I’ve been working from home a lot, but have ventured out when critical to provide client services. At 8 a.m. yesterday I hopped in the car to participate in a regulatory audit in the Inland Empire.
I passed the parked truck of a contractor working on our house. Why was someone still in the truck? Did they need something before I left for the day?
Inside was a kid, about 13. At the last minute I saw he had a laptop. He was sitting in a truck, in our driveway, doing school, while his dad worked. I gave him a big thumbs up and hopped on the freeway. I passed Amazon semis, trash trucks, law enforcement vehicles, contractors and plenty of other folks out for necessary trips like me.
During my work visit every room was labeled with COVID-19 warnings and reminders. Spacing dots were on the floor. I got corrected when I tried to go out my “usual” door, which was now designated as an entrance only.
Such is life in the working COVID-19 world. This morning, before sitting down at my computer, I saw the same child sitting in a truck outside my house, trying to learn.
I’ve refrained from writing these last few tumultuous months, waiting for some good news, and finally it has arrived. Our local elementary schools have started back on partial days, with social distancing.
Some are aghast…how dare they without having the teachers vaccinated? Others cheer and are then accused of being bad parents or heartless savages. Many more folks are in the middle.
Who worries about the kid sitting in a truck doing his schoolwork? Who worries about the family that doesn’t have a cellphone signal let alone internet service? Who is worried about the kids not taking college entrance exams when their peers are? Who worries about the kid losing a scholarship and possibly their ticket to college?
What about those who drop out for good?
Opening the elementary schools gradually is a step in the right direction. They are offering both socially distanced and full online options to teachers and students. We need the junior highs and high schools to follow suit.
As an engineer, I can live in spreadsheets, but I know critical understanding comes from seeing facilities and talking to workers. So too with the spark of education. It’s more than the material, and much more than a screen. Decisions on career paths or staying in school at a difficult time are made in a five- to 10-minute interaction with a teacher.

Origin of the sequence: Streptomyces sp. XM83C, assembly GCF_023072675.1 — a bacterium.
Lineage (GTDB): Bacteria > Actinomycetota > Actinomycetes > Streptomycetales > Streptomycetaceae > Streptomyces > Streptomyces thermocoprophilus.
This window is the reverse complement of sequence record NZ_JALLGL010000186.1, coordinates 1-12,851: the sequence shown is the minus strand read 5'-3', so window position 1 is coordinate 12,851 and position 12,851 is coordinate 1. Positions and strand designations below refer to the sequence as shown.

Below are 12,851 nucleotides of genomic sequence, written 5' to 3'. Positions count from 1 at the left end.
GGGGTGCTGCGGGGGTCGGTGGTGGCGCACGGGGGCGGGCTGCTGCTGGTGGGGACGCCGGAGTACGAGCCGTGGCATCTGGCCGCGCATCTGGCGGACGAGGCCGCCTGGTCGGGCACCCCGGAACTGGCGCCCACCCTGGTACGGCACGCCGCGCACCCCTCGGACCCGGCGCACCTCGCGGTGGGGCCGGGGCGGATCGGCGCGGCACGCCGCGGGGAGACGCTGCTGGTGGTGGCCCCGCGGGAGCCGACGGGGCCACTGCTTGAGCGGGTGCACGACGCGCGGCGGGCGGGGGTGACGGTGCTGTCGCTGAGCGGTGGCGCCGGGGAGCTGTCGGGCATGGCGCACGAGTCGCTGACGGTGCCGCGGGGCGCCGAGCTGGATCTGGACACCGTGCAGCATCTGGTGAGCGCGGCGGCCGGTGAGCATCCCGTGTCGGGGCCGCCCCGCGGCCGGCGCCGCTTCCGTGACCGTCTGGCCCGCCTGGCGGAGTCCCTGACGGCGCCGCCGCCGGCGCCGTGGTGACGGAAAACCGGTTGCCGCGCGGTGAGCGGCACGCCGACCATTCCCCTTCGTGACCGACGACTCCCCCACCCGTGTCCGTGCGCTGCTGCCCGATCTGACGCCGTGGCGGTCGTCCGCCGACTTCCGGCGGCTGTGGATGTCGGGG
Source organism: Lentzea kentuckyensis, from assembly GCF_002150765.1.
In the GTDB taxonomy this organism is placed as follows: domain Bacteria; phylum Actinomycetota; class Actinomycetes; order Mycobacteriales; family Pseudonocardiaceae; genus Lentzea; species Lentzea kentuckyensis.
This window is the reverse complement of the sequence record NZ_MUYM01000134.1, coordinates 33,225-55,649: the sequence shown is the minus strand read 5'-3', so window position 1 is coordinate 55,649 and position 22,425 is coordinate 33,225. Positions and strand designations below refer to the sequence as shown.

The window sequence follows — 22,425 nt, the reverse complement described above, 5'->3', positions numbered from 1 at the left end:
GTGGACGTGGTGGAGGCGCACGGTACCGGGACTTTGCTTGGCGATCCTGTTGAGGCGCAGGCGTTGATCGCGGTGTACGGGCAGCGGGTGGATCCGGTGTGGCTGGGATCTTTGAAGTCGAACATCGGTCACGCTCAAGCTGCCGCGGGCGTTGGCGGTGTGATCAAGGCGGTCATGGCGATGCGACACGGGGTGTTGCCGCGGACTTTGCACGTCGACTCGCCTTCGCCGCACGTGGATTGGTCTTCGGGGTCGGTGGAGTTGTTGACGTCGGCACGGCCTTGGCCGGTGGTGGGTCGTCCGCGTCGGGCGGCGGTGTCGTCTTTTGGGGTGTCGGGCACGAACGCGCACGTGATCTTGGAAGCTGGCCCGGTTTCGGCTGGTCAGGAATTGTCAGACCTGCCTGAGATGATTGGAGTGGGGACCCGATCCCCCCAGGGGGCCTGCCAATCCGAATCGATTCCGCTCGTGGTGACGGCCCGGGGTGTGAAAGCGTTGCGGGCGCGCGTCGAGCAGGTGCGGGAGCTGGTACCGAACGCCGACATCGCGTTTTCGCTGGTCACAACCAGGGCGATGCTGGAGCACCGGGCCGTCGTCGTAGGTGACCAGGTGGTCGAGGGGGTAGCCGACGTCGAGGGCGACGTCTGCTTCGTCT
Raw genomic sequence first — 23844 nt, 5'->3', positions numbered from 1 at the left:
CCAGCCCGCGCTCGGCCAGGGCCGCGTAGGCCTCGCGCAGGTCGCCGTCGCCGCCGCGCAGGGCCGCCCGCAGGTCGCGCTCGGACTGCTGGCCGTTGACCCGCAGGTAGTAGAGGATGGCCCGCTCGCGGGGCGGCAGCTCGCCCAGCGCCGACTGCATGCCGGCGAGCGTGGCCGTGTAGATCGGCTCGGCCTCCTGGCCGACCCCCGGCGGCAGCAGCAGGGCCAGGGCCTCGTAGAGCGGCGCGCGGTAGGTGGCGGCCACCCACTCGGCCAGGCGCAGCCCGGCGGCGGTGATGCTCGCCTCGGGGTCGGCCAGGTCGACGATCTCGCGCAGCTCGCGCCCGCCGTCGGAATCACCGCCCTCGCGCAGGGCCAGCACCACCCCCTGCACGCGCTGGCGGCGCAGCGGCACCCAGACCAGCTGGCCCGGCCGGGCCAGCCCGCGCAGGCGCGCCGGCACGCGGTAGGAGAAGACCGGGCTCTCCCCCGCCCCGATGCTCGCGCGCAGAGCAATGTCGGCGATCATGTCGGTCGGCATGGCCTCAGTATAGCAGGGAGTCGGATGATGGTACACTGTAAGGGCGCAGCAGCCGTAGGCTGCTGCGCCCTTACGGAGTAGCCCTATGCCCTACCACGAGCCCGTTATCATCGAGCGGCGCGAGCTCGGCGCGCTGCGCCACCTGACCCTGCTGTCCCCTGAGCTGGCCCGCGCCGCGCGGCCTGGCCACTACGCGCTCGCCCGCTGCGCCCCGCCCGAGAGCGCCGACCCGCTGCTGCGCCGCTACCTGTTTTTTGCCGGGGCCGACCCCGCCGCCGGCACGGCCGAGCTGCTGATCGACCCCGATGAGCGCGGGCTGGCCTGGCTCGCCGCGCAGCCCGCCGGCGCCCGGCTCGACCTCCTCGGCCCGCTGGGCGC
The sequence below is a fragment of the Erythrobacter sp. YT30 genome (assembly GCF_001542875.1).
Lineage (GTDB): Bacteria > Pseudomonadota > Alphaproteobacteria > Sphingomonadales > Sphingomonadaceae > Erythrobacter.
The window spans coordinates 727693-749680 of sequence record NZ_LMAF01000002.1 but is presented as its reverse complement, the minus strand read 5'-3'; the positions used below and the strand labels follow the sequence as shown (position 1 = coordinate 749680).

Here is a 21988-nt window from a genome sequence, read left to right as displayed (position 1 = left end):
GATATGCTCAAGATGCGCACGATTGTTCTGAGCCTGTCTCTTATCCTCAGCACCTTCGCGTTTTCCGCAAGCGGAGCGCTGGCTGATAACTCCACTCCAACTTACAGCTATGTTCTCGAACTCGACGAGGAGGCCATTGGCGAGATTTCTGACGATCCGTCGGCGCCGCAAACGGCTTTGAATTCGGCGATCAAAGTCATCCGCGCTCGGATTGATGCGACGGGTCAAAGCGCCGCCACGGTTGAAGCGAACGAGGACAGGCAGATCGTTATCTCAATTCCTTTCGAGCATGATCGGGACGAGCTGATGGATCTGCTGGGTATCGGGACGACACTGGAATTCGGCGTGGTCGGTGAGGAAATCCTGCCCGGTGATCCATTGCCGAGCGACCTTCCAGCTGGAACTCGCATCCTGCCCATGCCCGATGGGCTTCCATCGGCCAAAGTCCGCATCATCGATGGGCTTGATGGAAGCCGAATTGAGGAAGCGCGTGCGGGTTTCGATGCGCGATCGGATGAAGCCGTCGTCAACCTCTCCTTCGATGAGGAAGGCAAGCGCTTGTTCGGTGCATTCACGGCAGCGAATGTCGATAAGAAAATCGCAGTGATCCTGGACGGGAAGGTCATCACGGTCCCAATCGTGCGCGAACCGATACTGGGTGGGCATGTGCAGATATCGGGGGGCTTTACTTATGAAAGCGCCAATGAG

It’s in-person contact that gets our cars fixed, our goods delivered and our power lines repaired. Our medical needs are being addressed and our water thankfully keeps coming out the tap, and that too requires at least some human touch to happen.
Most folks are finding a way to get through the workday as safely as they can, amid the abysmal COVID-19 response that will continue to plague us. Our kids also deserve an attempt at as good an education as they can get.
The American Academy of Pediatrics, the American Federation of Teachers, and the National Education Association called for in-person education as far back as last summer and continue to support it. The Centers for Disease Control and the wonderful Dr. Anthony Fauci have not said vaccination is mandatory for schools to open. Many studies point to cases reported at workplaces and schools actually originating in social settings, not structured environments with masking and social distancing.
We have lived through a year of moving targets and evolving information. I suspect that will continue for at least another year with vaccine supply problems, resistance to vaccination, and the evolving variants that may necessitate booster shots. Not to mention global travel and other countries that are far behind us.
Zoom numbs our minds as adults. Imagine how our kids feel about six hours or more of screen time, missing their friends’ head nods and waves. Imagine sitting in a truck in a stranger’s driveway, trying to learn algebra while your parents continue to work, as they have since day one.
Yes, we face risk every single day, with every single choice. Right now, we risk losing a generation of students that does not have to be lost if we don’t find a way to deliver the best education possible.
The best education, just like everything from symphonies to landing Mars rovers, requires at least some live interaction.
It’s been a year…it’s time to get on with solutions.
Maria Gutzeit is a chemical engineer, business owner, past elected official and mom living in Santa Clarita.